Stoppard twines sex and science into a single complex strand the same way he plays past and present off one another, portraying time as not only continuous but forever unfolding in a series of similar patterns. One might quibble with the parity Stoppard assigns lust and physics; when the modern-day characters talk about sexuality being “the attraction that Newton left out,” you can feel the unnecessary and inevitably clumsy attempt at reconciling two things that don’t need to be reconciled. (Why do science-themed plays so often feel the need to apologize for their intellectual subject matter?) But the play is tightly constructed and, even though it’s three hours long, there is a feeling that every scene and every line are necessary to the work’s realization.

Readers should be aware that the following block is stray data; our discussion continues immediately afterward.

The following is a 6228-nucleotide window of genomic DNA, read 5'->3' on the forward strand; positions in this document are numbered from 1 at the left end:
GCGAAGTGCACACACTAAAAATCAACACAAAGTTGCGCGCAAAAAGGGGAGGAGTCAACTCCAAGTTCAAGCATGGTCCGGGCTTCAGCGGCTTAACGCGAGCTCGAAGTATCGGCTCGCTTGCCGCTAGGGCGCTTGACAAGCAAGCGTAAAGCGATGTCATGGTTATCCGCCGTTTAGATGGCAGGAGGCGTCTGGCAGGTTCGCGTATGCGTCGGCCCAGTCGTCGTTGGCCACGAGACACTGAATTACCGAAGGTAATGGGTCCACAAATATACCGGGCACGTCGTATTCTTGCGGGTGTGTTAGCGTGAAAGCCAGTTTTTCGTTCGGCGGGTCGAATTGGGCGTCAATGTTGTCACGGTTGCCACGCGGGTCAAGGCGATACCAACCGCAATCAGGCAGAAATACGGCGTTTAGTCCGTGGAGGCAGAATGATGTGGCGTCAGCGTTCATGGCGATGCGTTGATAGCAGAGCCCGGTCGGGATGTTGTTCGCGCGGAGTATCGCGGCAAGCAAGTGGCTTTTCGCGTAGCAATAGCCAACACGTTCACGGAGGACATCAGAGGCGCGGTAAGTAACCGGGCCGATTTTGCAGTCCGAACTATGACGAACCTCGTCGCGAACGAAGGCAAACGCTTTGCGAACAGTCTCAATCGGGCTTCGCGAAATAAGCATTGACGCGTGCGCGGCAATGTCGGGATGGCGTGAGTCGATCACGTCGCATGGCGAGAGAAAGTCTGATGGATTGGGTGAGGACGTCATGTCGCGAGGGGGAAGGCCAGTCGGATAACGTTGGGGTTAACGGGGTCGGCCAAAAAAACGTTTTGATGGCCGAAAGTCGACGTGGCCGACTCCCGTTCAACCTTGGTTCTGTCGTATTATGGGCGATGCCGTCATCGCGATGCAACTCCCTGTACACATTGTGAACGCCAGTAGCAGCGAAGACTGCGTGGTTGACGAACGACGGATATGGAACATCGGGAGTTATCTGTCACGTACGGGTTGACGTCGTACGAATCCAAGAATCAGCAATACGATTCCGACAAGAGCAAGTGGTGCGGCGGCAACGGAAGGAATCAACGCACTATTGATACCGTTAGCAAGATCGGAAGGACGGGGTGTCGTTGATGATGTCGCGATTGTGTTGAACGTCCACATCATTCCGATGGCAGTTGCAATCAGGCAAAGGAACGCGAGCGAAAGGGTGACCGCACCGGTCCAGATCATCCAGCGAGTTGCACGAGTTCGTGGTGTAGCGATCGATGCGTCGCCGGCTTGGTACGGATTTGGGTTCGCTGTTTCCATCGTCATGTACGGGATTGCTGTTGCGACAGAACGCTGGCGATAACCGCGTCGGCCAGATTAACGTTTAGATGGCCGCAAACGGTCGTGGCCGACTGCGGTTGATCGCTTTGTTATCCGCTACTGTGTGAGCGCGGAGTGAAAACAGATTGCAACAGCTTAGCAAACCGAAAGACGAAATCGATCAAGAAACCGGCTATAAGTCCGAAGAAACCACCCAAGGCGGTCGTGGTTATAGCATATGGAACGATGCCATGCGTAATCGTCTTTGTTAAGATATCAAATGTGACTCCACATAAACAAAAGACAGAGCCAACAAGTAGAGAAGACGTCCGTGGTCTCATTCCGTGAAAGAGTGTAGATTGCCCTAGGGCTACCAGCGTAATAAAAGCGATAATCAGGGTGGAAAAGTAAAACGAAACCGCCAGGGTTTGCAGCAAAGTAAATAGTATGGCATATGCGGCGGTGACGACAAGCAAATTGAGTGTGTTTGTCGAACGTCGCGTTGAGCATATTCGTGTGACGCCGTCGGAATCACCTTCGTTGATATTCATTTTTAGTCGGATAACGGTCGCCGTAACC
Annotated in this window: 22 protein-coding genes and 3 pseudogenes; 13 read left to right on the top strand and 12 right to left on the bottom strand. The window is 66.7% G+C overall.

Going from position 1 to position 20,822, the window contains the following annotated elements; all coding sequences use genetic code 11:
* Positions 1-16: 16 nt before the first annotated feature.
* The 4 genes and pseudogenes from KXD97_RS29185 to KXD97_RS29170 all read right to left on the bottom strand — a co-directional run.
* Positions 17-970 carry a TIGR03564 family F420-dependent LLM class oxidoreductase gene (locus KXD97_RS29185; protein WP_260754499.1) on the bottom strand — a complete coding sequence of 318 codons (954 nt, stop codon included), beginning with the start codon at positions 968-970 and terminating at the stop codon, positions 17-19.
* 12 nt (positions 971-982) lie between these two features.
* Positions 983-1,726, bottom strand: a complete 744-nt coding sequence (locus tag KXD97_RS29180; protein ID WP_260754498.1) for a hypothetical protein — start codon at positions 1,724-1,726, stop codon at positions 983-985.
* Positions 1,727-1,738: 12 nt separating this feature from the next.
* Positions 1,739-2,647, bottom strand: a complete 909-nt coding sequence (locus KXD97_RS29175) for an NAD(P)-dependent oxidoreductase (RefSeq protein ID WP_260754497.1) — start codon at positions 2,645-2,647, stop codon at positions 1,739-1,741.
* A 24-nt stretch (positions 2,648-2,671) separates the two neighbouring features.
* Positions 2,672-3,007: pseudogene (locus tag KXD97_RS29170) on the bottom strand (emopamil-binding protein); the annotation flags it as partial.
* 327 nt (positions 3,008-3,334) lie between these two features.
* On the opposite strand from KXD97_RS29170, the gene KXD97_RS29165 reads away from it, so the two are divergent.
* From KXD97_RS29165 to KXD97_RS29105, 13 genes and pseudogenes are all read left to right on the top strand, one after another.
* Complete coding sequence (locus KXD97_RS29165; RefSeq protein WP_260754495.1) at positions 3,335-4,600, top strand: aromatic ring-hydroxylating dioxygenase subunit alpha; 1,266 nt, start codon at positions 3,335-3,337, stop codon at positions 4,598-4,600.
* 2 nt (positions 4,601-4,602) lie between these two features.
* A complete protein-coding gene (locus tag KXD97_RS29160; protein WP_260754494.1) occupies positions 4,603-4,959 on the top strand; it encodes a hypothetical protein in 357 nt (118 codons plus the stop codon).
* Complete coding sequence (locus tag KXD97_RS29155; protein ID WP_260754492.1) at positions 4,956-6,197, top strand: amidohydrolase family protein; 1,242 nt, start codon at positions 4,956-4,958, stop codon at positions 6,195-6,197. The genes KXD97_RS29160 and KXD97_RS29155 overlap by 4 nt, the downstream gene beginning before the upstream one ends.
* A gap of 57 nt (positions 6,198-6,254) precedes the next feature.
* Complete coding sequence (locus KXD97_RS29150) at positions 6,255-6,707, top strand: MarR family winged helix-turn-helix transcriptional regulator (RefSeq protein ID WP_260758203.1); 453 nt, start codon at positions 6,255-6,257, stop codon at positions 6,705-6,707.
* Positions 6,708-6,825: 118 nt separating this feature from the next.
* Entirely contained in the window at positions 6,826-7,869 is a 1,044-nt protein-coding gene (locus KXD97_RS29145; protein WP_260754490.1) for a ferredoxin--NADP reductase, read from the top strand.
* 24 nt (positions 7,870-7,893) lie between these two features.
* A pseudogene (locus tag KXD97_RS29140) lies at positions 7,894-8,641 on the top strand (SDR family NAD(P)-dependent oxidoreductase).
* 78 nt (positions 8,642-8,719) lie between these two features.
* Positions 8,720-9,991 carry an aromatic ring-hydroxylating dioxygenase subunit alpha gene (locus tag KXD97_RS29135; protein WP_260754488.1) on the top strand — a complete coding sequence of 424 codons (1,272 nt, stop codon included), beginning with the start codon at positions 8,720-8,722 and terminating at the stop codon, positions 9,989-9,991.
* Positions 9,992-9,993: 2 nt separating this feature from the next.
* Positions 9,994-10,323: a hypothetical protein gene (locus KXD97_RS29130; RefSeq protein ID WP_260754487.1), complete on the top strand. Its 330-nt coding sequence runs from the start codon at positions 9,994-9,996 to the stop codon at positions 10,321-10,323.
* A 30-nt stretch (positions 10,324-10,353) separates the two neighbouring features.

Another quibble might be how the play tonally distinguishes the two time periods. The past is depicted as roundly merry and a little reckless; to quote Monty Python out of context, “It is a silly place.” The scientific drama around Thomasina’s fundamentally important questions is, in a sense, the bitter pill that’s being sugarcoated. The present, by contrast, is treated more as a drama, if not a morality play — it’s an academic procedural that’s laced with sexual frisson and sprinkled with comedy.
The Nora Theatre Company cast rolls with it under the direction of artistic director Lee Mikeska Gardner, although one gets the sense that Gardner is more comfortable with the tone and style of the passages set in the present day, and not quite certain of just how farcical to allow the sections set in 1809 to become.